[ 494 Pa. Page 597]

Appellant suggests that the trial counsel had a duty to independently seek evidence of an intoxication defense, even without prompting by the appellant. While counsel did not make an independent investigation of the circumstances prior to the incident, a reasonable basis for counsel's course of conduct was appellant's failure to disclose any facts which would indicate intoxication.*fn3 Furthermore, appellant's confession and lucid recall of the events belie such a defense. See: Commonwealth ex rel. Washington v. Maroney, 427 Pa. 599, 235 A.2d 349 (1967). Clearly, counsel who fails to raise non-existent defenses is not ineffective. Commonwealth v. Skurkis, 465 Pa. 257, 348 A.2d 894 (1975). Appellant's claim of counsel ineffectiveness in connection with an intoxication defense is without merit.

Appellant's final assertion is that appellate counsel was ineffective for failing to preserve his rights on appeal.*fn4 It is uncontradicted that the public defender did not contact appellant during the period for post trial motions or appeal.*fn5

[ 494 Pa. Page 598]

The appellant claims that this failure to contact is tantamount to lack of counsel, and thus ineffective counsel. The trial court at the sentencing hearing informed appellant that the public defender was now his counsel (the trial counsel having been excused), and the court informed the appellant of his right to appeal. It is not necessary to decide whether under these circumstances appellate counsel has been ineffective because voluntariness of the plea and counsel effectiveness were considered by the PCHA court: even if counsel has been ineffective in not raising issues on direct appeal, this cannot be prejudicial to the appellant where the same issues not only could have been considered on the merits in the collateral PCHA hearing (Commonwealth v. Alston, 473 Pa. 40, 373 A.2d 741 (1977)) but in fact were considered on the merits in the PCHA hearing (Commonwealth v. Skurkis, supra). Furthermore, appellant's contentions have been shown to be devoid of arguable merit; appellate counsel cannot be deemed to be ineffective for failing to take an appeal on issues which do not have any arguable merit. See: Commonwealth v. Smith, 478 Pa. 76, 385 A.2d 1320 (1978).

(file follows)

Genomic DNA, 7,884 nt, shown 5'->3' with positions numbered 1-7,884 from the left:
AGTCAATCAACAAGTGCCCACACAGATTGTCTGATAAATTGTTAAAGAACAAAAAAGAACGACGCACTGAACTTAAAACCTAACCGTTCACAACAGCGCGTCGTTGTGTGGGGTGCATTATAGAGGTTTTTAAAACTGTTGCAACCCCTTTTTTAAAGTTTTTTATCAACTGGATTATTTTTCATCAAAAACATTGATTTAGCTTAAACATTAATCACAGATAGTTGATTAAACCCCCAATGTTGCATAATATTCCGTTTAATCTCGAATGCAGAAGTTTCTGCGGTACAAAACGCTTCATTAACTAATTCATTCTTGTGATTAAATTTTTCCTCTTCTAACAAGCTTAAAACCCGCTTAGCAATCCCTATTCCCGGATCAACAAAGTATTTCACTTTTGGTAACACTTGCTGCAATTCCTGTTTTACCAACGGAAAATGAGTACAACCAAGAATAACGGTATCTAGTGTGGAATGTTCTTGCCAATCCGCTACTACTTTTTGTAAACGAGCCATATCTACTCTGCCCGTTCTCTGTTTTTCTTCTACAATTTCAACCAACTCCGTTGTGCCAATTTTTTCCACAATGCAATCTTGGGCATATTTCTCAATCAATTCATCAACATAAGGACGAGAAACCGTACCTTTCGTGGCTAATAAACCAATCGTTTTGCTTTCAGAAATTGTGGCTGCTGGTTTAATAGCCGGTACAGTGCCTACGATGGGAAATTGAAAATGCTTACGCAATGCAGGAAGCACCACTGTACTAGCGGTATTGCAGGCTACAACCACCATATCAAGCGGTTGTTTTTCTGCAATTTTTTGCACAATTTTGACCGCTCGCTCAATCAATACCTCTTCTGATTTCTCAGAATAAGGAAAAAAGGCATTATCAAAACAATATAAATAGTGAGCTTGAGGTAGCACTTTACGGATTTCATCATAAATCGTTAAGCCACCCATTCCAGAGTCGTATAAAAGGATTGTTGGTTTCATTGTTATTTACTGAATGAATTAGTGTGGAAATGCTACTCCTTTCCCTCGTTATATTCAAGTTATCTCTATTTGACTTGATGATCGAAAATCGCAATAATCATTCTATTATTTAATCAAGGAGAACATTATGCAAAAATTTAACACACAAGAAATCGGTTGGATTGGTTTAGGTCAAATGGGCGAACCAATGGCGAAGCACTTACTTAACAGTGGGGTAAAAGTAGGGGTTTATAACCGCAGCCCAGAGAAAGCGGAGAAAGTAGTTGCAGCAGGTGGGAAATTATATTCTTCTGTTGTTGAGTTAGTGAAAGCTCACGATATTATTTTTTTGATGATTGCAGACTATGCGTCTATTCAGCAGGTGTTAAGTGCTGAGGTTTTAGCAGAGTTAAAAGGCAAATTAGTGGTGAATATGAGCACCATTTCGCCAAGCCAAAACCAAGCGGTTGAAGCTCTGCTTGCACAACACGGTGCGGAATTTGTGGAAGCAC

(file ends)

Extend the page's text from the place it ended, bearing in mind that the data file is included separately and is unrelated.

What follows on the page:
For these reasons, the Order of the PCHA court dismissing the appellant's petition is affirmed.

ROBERTS, Justice, concurring.

I agree with the majority that the order of the PCHA court should be affirmed. I must disagree, however, with the majority's assertion that the question whether post-sentencing counsel should have taken an appeal "depends on the merits of the grounds for appeal."

[ 494 Pa. Page 599]

Contrary to the assertion of the majority, the inquiry must be whether appellant wished that an appeal be taken. Appellant's right to an appeal is constitutionally protected. Pa. Const. art. V, § 9; see Douglas v. California, 372 U.S. 353, 83 S.Ct. 814, 9 L.Ed.2d 811 (1963). The decision to appeal, like the decision to plead guilty, to waive the right to counsel, to waive the right to trial by jury, or to testify on one's own behalf, is personal to the accused. Fay v. Noia, 372 U.S. 391, 83 S.Ct. 822, 9 L.Ed.2d 237 (1963); see Commonwealth ex rel. Robinson v. Myers, 427 Pa. 104, 233 A.2d 220 (1967); ABA Project on Standards for Criminal Justice, Standards Relating to Criminal Appeals § 2.2(b)(Approved Draft, 1970). See generally Comment, Criminal Waiver: The Requirement of Personal Participation, Competence and Legitimate State Interest, 54 Calif.L.Rev. 1262 (1966). Moreover, for the waiver of appellate rights to be effective, it must affirmatively appear that there has been an "intentional relinquishment or abandonment of a known right." Johnson v. Zerbst, 304 U.S. 458, 464, 58 S.Ct. 1019, 1023, 82 L.Ed. 1461 (1938).

Viewed from this perspective, the record is clear that there has been no such waiver. At all relevant times appellant sought to exercise his appellate rights. Post-sentencing counsel did nothing to preserve appellant's appeal. The PCHA court, therefore, should have granted appellant an appeal as if timely filed. See Commonwealth ex rel. Robinson v. Myers, supra.

Here, however, the PCHA court resolved the contentions appellant would have raised on a direct appeal against appellant. It did so by applying the proper legal standards. Thus, treating the present proceedings as a timely appeal from judgment of sentence, see Commonwealth v. Alston, 473 Pa. 40, 373 A.2d 741 (1977), there is no basis to disturb the judgment of sentence. As in Alston, here the "failure to allow appeal as though timely filed was not prejudicial." 473 Pa. at 47, 373 A.2d at 744.